The Phillips Collection engages with local voices by asking community members to write labels in response to works in the collection. Read some here on the blog and also in the galleries of Seeing Differently: The Phillips Collects for a New Century. How do these perspectives help you see differently? What would you write about these artworks?
Alyson Shotz, Allusion of Gravity, 2005
We have neglected the gift of comprehending things through our senses.—Rudolf Arnheim, Art and Visual Perception
This is an open invitation to experience art and connect with my own experience of seeing and feeling. I let myself go and get lost in this space—in the space that is defined by the piece and the space outside of it. Space defines and shapes everything we do. This sculpture makes me think about how we sense space. I perceive this piece as being very architectural—a form in expansion that defies gravity. I want to live with this form, and I want to live in this form. I want to be able to experience this organic, weightless, and transparent shape every day. I want to rediscover and re-experience what I am feeling now while I sense this form every day.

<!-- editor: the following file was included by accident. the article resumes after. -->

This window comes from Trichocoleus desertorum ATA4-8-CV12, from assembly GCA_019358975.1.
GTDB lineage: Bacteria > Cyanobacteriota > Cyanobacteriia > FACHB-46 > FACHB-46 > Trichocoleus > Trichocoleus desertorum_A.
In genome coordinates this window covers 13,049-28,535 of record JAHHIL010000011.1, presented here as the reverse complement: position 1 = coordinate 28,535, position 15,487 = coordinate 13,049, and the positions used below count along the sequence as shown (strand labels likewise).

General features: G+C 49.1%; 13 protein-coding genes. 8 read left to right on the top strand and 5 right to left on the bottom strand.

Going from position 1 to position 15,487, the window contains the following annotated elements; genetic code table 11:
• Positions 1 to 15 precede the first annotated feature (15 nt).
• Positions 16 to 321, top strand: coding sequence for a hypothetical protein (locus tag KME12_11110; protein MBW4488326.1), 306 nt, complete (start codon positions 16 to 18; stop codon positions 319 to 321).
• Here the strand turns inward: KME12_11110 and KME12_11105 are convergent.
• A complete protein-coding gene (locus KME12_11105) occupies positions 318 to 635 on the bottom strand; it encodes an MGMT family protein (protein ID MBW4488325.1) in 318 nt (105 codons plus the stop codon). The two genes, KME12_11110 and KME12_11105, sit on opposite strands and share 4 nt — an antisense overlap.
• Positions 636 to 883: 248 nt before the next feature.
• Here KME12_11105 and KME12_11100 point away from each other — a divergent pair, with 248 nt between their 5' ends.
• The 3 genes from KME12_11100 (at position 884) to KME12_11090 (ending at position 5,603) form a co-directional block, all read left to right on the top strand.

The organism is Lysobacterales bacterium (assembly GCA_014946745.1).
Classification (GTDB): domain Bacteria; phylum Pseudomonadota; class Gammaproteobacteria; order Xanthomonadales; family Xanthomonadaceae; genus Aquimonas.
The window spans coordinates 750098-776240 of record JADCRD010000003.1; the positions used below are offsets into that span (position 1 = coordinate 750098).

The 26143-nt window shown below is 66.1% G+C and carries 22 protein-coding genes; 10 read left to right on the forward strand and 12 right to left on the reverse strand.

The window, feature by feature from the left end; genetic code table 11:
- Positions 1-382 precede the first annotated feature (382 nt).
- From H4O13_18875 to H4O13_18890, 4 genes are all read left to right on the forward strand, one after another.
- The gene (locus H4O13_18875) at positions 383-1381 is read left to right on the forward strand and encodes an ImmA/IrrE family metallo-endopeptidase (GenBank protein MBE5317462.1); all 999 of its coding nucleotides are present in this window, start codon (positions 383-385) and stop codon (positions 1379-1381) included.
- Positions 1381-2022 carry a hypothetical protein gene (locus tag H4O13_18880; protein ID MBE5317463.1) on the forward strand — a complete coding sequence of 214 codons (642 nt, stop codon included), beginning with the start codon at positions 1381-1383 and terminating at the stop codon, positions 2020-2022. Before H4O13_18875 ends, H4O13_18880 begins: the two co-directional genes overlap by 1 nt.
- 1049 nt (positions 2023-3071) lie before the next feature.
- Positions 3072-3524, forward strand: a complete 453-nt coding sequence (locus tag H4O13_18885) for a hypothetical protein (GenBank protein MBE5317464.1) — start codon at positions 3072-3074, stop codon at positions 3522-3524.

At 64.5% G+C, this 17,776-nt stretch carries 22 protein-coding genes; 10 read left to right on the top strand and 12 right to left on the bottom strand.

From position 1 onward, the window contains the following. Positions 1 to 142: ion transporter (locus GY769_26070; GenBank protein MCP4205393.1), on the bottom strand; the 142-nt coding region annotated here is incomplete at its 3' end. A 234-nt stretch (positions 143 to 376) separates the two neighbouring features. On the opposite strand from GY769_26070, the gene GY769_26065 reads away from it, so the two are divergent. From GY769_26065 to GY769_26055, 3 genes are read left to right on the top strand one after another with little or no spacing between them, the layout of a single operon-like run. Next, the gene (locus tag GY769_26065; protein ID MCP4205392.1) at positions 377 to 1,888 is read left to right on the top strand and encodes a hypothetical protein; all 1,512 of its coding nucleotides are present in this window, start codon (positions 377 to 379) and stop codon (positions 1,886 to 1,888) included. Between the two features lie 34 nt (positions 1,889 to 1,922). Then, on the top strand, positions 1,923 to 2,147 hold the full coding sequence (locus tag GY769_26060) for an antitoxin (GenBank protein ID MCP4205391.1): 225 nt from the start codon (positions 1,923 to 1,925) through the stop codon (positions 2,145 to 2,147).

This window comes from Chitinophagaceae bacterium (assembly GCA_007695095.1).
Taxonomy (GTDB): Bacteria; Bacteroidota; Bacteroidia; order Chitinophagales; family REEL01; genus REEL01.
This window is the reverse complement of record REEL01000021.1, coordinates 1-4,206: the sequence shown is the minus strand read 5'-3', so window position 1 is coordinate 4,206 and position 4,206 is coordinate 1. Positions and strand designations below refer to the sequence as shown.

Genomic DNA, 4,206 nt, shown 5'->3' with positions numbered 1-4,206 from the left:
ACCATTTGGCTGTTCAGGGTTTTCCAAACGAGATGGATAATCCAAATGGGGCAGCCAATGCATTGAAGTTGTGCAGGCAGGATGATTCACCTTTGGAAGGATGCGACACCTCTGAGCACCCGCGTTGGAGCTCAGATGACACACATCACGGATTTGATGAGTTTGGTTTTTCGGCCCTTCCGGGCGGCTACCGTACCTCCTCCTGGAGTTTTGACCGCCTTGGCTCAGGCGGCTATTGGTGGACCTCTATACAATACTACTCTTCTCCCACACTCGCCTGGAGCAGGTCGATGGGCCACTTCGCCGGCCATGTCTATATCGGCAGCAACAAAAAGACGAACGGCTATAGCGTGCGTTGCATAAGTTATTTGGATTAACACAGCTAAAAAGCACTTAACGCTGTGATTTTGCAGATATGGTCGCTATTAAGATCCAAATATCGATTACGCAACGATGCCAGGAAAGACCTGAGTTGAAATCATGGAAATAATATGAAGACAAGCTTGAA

—Vittorio Gallo, PhD, Chief Research Officer of Children’s National Hospital Research and Centennial Community Advisory Group Member
linn meyers, Untitled, 2014
All Roads Lead to the Source
Stand in this drawing’s presence and gaze at this flowy drawing. What does it invoke for you? I can feel the wind shaped by luscious locks of hair; the wind streaming like a diaphanous veil as I stroll through one of DC’s parks. Did you notice that ethereal circle, floating yet anchoring this veil? Did the artist draw each line from this circle to periphery or the other way? Try tracing a single line from the periphery to this circle. If you get lost, take a deep breath and start again from the periphery. Let this be a journey to the source, one breath at a time.
—Dr. Aparna Sadananda, Yoga and Meditation Instructor